Three “Yankee Imperial tourists” wander down the wrong alley – imagine the Andrews Sisters falling into white slavery – and that’s the primary plot, though there is a fairly significant ode to Madame Butterfly with an American captain and his Shanghai peasant love. But who needs plot when you’ve got so much delightful decadence done up in so much glittery makeup and so many snazzily salacious costumes (by Kara Emry, Louise Jarmilowicz and Tahara)?

Blackwood is Mother Fu (Fu Manchu’s mother no less), sort of the opium den mother, and he presides over a stage full of familiar faces (Michael Phillis as the glitter-nippled Red Dragon, Veronica Klaus as Russian spy Petrushka, Kim Larsen as Madam Gin Sling) and some faces so garishly glittered they could be classically trained Kabuki actors. And in true San Francisco fashion, you see a whole lot more than just faces.

During intermission, audience volunteers are welcomed on stage, put on all fours and roundly spanked by Lottie Wu (Kara Emry), a dominatrix courtesan. And Act 2 of this two-hour camp delight gets down and dirty flirty with scanty costumes sometimes disappearing altogether. Call it Flower Bum Song. The second act also features some truly extraordinary black-light effects that take flight during an opium nightmare sequence.

With so much glittery carnality and Oriental kitsch filling the stage, just what does this Shanghai express? Sex, drugs and campy fun are the true San Francisco treat.


Pearls Over Shanghai continues an extended run through Aug. 1 at The Hypnodrome, 575 10th St., San Francisco. Shows are at 8pm Fridays and Saturdays and 7pm Sundays. Tickets are $30 (or $69 for the special “Shock Boxes”). Call 800 838-3006 or visit www.thrillpeddlerscom or

Notable dates:
– On Saturday, May 1, Pearls Over Shanghai celebrates its 100th performance.
– Saturday, June 5 marks Pearls’ one-year anniversary.

Coward’s `Better Half’

Now this, dear boy, is exciting.

A heretofore “lost” Noel Coward play is having its U.S premiere courtesy of San Francisco’s Thrillpeddlers, the group that specializes in Grand Guignol theater (bloody fun theater — think Sweeney Todd) at their theater space known as the Hypnodrome.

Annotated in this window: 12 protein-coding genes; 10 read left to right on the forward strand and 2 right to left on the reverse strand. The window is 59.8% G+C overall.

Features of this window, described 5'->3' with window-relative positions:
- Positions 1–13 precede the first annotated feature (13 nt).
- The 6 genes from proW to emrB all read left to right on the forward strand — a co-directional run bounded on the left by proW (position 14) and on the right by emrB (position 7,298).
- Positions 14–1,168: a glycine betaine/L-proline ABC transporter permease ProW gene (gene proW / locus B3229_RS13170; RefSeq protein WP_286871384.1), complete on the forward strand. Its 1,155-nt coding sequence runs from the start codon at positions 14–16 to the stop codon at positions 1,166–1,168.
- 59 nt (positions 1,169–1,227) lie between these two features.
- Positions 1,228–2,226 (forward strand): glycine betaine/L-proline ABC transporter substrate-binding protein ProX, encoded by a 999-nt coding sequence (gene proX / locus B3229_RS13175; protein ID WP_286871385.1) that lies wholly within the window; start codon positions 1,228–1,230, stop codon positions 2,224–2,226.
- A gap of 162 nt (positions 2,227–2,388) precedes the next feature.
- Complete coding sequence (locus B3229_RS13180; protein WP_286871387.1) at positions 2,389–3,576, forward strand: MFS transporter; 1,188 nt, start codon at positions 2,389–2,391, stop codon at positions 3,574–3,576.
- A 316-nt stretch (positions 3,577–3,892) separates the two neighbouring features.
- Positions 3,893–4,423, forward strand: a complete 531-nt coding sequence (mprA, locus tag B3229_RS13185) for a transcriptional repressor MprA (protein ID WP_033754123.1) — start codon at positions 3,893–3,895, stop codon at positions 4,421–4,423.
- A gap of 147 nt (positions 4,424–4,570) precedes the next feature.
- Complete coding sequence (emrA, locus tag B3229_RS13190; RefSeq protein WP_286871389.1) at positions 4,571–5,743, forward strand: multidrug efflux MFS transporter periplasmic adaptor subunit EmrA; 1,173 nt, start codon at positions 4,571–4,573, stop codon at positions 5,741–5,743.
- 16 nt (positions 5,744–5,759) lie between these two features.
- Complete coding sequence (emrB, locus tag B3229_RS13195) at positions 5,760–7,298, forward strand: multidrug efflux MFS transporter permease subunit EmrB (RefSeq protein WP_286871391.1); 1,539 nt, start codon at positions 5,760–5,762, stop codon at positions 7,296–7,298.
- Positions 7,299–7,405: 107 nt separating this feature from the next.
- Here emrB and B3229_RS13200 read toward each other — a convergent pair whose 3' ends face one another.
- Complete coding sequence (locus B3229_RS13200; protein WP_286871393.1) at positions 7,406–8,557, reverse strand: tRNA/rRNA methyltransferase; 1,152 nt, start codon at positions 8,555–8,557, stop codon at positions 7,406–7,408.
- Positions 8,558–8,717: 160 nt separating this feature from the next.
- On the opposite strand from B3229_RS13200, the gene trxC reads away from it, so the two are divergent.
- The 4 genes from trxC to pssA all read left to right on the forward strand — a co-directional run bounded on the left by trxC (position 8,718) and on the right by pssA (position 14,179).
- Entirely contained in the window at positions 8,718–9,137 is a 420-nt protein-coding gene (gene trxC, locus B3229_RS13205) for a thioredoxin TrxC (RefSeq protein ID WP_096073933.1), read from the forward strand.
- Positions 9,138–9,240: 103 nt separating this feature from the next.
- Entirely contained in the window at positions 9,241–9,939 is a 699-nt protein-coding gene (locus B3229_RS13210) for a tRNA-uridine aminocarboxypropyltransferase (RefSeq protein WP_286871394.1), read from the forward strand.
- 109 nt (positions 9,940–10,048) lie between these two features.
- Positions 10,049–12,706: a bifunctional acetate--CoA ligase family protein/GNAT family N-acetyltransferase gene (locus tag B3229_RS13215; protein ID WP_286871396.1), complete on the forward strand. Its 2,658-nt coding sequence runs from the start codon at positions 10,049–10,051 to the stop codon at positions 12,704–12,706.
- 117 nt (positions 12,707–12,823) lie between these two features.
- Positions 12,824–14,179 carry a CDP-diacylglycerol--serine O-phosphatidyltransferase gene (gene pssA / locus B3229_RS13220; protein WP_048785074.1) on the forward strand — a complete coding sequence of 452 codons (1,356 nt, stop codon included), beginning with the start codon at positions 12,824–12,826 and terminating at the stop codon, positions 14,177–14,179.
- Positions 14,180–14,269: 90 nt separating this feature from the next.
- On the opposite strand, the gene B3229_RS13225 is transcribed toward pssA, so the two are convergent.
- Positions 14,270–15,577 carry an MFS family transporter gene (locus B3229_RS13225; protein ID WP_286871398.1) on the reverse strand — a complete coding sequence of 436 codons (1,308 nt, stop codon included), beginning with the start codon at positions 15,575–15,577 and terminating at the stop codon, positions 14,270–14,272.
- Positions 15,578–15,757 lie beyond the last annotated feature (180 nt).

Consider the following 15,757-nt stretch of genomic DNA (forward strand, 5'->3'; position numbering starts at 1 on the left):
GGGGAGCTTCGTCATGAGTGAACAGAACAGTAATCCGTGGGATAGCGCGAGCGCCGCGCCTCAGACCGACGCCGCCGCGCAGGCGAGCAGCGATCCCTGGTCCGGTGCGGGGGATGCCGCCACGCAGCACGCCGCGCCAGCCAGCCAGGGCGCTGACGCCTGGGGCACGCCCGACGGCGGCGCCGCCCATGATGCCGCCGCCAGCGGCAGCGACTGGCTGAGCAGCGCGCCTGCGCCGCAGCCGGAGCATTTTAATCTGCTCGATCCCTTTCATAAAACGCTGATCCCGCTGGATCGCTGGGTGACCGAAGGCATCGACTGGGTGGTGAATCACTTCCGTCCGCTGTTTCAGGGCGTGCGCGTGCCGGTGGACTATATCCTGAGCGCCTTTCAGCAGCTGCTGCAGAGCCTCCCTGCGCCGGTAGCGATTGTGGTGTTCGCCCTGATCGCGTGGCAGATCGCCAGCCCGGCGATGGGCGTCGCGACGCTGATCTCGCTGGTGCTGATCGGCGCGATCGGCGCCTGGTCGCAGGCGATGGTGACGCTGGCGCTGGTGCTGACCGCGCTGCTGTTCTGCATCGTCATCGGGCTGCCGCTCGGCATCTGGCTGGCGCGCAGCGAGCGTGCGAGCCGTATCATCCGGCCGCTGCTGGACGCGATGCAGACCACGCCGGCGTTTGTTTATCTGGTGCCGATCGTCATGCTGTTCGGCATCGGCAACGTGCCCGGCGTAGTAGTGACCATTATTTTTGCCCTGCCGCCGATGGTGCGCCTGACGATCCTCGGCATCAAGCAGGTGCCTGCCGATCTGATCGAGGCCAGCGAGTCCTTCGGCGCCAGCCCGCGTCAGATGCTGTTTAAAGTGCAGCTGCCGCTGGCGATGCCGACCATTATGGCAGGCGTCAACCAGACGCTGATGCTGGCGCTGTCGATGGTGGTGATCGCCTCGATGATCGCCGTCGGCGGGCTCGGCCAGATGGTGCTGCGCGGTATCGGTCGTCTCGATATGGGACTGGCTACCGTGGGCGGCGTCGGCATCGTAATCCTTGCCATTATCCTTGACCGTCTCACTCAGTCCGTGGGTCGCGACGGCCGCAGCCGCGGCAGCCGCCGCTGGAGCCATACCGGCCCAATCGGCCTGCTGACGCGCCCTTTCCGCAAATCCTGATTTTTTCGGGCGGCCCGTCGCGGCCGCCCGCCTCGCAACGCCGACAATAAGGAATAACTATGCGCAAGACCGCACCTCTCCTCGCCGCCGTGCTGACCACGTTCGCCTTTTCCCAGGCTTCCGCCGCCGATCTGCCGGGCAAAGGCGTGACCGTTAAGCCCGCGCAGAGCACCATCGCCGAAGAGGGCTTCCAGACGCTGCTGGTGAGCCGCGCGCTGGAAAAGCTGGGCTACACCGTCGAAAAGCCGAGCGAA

The one-act is called The Better Half, and according to a press release, it “skewers the sexual mores of the British upper crust.”

Apparently a pair of Welsh academics unearthed this nugget of a play, which Coward wrote in 1921 at age 22, before his superstar status had caught up with his superstar opinion of himself. “His caustic wit was already fully in evidence,” said University of Glamorgan professor Dr. Richard Hand, who discovered the original manuscript (with his colleague, Michael Wilson) deep in the files of the Lord Chamberlain at the British Library.

“Coward wrote it for London’s Grand Guignol Company,” Hand explained, “which was the British version of France’s notorious Théâtre du Grand Guignol, which specialized in scandalous comedies and terror plays. It was performed in May 1922, but never again. And it never has been published in any form.”

Dr. Hand will be in attendance at the Friday, March 21 opening-night show to discuss the discovery of the Coward play as well as his new book, London’s Grand Guignol and the Theatre of Horror.

Here’s Thrillpeddlers cofounder and artistic director Russell Blackwood: “It’s incredibly exciting, and due largely to our longstanding relationship with Richard Hand and Michael Wilson, that the Coward estate granted us the rights to stage the American premiere. And what’s even better is that the play is really good! According to Richard, the manuscript shows where the British censors struggled with cutting Coward’s more controversial innuendoes. But in the end it was so well written, and so funny, that they left it alone.”

The play is an unconventional comedy of manners depicting the sexual intrigues of an unhappily married couple, Alice and David, and the suggestion of David’s possible dalliance with Alice’s best friend, Marion. Alice Louise (Alice), Jonathan Ingbretson (David) and Alison Sacha Ross (Marion) portray the well-heeled but duplicitous troika.

The Thrillpeddlers are presenting the Coward play as part of Flaming Sin: London’s Grand Guignol. Also on the bill is The Old Women, or A Crime in a Madhouse, André de Lorde and Alfred Binet’s quintessential Grand Guignol shocker, which will comprise the “terror” portion of the evening. Set in a French insane asylum for women, the play was notorious for its unsettling mixture of suspense, gruesomeness, and farce. The latest version of this Thrillpeddlers staple is directed by Blackwood.

Please note: The Hypnodrome has also added two new “Turkish Corner” Shock Boxes, in which couples may bask in decadent languor while enjoying the show. Other Shock Boxes include “Heaven and Hell,” the “Pharaoh’s Tomb” and the “Padded Cell.” The theater’s popular private “Shock Box” seats offer the same opportunity for illicit trysting that was once a feature of the Parisian Théâtre du Grand Guignol-with added special effects as a nod to the 1950s horror movie gimmicks of William Castle.

Flaming Sin: London’s Grand Guignol is at 8 p.m. Fridays and Saturdays through May 3, 2008 at the Hypnodrome, 575 10th St. (between Bryant and Division), San Francisco
Tickets are $20 (and, er, $69 for Shock Box seats for two). Call 800-838-3006 or visit for information. You might also want to check out and